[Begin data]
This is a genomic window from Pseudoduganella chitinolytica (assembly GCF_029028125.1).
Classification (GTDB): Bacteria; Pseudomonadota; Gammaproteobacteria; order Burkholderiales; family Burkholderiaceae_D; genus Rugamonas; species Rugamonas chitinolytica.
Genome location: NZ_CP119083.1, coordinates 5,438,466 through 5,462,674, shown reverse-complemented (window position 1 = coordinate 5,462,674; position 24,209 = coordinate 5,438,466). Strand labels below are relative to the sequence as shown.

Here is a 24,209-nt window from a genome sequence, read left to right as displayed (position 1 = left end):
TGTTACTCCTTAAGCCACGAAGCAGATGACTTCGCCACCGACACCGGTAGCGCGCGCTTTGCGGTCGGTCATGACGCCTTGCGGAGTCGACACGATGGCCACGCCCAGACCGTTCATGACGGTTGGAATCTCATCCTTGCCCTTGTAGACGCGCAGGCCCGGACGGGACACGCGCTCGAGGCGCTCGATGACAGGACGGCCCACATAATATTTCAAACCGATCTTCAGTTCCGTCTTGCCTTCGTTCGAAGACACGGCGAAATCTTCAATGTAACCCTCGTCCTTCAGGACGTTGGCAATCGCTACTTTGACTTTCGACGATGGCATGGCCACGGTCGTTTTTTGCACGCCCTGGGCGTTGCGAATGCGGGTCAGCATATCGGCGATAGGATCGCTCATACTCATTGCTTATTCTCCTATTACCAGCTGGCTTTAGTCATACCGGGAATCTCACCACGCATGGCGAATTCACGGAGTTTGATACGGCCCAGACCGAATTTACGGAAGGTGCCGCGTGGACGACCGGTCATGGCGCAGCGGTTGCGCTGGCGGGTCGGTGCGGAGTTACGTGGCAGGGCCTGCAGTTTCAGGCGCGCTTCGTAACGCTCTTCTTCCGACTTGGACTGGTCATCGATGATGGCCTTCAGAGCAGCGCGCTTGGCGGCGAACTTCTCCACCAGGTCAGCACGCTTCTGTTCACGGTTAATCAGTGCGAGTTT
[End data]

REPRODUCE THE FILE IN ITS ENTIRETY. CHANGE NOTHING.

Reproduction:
This is a genomic window from Pseudoduganella chitinolytica (assembly GCF_029028125.1).
Classification (GTDB): Bacteria; Pseudomonadota; Gammaproteobacteria; order Burkholderiales; family Burkholderiaceae_D; genus Rugamonas; species Rugamonas chitinolytica.
Genome location: NZ_CP119083.1, coordinates 5,438,466 through 5,462,674, shown reverse-complemented (window position 1 = coordinate 5,462,674; position 24,209 = coordinate 5,438,466). Strand labels below are relative to the sequence as shown.

Here is a 24,209-nt window from a genome sequence, read left to right as displayed (position 1 = left end):
TGTTACTCCTTAAGCCACGAAGCAGATGACTTCGCCACCGACACCGGTAGCGCGCGCTTTGCGGTCGGTCATGACGCCTTGCGGAGTCGACACGATGGCCACGCCCAGACCGTTCATGACGGTTGGAATCTCATCCTTGCCCTTGTAGACGCGCAGGCCCGGACGGGACACGCGCTCGAGGCGCTCGATGACAGGACGGCCCACATAATATTTCAAACCGATCTTCAGTTCCGTCTTGCCTTCGTTCGAAGACACGGCGAAATCTTCAATGTAACCCTCGTCCTTCAGGACGTTGGCAATCGCTACTTTGACTTTCGACGATGGCATGGCCACGGTCGTTTTTTGCACGCCCTGGGCGTTGCGAATGCGGGTCAGCATATCGGCGATAGGATCGCTCATACTCATTGCTTATTCTCCTATTACCAGCTGGCTTTAGTCATACCGGGAATCTCACCACGCATGGCGAATTCACGGAGTTTGATACGGCCCAGACCGAATTTACGGAAGGTGCCGCGTGGACGACCGGTCATGGCGCAGCGGTTGCGCTGGCGGGTCGGTGCGGAGTTACGTGGCAGGGCCTGCAGTTTCAGGCGCGCTTCGTAACGCTCTTCTTCCGACTTGGACTGGTCATCGATGATGGCCTTCAGAGCAGCGCGCTTGGCGGCGAACTTCTCCACCAGGTCAGCACGCTTCTGTTCACGGTTAATCAGTGCGAGTTT